We’ve all been there–you see a fantastic opportunity for an evening landscape shot and you go for it, only to be disappointed by the blurry and underwhelming outcome.
Happily, thanks to Lumia’s famed lowlight prowess, if you’re a Lumia lover these disappointments are few and far between. Nonetheless, there’s a big difference between getting a low light shot that looks good and getting a low light shot that looks amazing. One man who has nailed the latter is Toni García. You may remember Toni from our Around the world in 80 Lumias, where he showed us a very different view of Spain. Now, he’s put together an easy to follow guide, which will help turn your lowlight landscapes into the highlights of your collection. Over to you, Toni!
Night shooting from the beginning
Shooting at night was the very first thing I wanted to try when I first started out in the photography world. Back then, it wasn’t easy to understand all the concepts that night photography involves…and it’s still not easy nowadays. But I’ve got a few tips that I think will help you learn how to take amazing landscapes photos in low light.
When starting out, the first thing that I did was buy a tripod. Not a very good tripod, only “a tripod” to keep my camera steady when the night came. I’d be lying if I said I started shooting at night as soon as I got my tripod. Rather, I tried to understand the theory first. I read books and web posts about how the camera works and then searched for interviews and articles about professional and amateur photographers on the internet. After checking out lots of different photographic styles, some expos and tons of pictures, and thinking about what kind of pictures I’d like to take, after all of that, one then did I start shoot my own. And the first thing I did after that? Throw lots of pictures into the trash bin.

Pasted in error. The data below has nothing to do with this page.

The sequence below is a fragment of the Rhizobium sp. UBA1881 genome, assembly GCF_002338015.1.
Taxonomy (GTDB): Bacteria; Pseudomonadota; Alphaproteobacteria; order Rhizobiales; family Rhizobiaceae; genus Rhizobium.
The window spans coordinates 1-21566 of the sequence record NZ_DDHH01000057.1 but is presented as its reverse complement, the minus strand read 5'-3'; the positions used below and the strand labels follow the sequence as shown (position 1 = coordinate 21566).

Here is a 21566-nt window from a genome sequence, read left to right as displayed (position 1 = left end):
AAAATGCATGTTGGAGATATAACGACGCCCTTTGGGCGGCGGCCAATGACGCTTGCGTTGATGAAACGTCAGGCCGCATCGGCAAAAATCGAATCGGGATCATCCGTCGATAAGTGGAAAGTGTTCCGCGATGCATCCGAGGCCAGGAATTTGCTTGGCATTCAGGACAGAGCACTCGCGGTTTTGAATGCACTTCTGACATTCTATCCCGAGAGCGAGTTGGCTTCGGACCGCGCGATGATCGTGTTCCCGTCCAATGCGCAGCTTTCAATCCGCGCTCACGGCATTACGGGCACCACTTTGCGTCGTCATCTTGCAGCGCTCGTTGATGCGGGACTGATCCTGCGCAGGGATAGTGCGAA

Now, some years later, my thoughts about which kind of pictures I’d like to take change every month. For that reason, this is a journey with a lot of stops but without an ending. Now that you know how I got started, I’d like to share the things I’ve learnt to help you on your photographic journey.
1. Keep your device steady
There are lots of ways to do this. There are tripods at every price, the gorillapod, and all kinds of self-made contraptions that you can find online. But remember, in low light conditions, it’s very easy to hit whatever is supporting your device. The last thing you want to see is your Lumias hit the floor or flying down a mountain, right?
2. Imagine the shot
Low light conditions don’t necessarily mean being in absolute darkness, but the truth is that we will have some difficulties comparing it to day photography. One example is that we can lose the image reference on the screen in low light. Don’t panic! You just need to use what is, in my opinion, the very essence of a good photographer: the ability to imagine the scene before shooting.
Landscape photography doesn’t need to be rushed like other styles such as documentary or street photography. For that reason, I compose behind my Lumia, and then when I’m clear about what I want to shoot, I adjust the camera settings for that condition.
Pétrola Lagoon in Castilla la Mancha.
3. Choose the best hour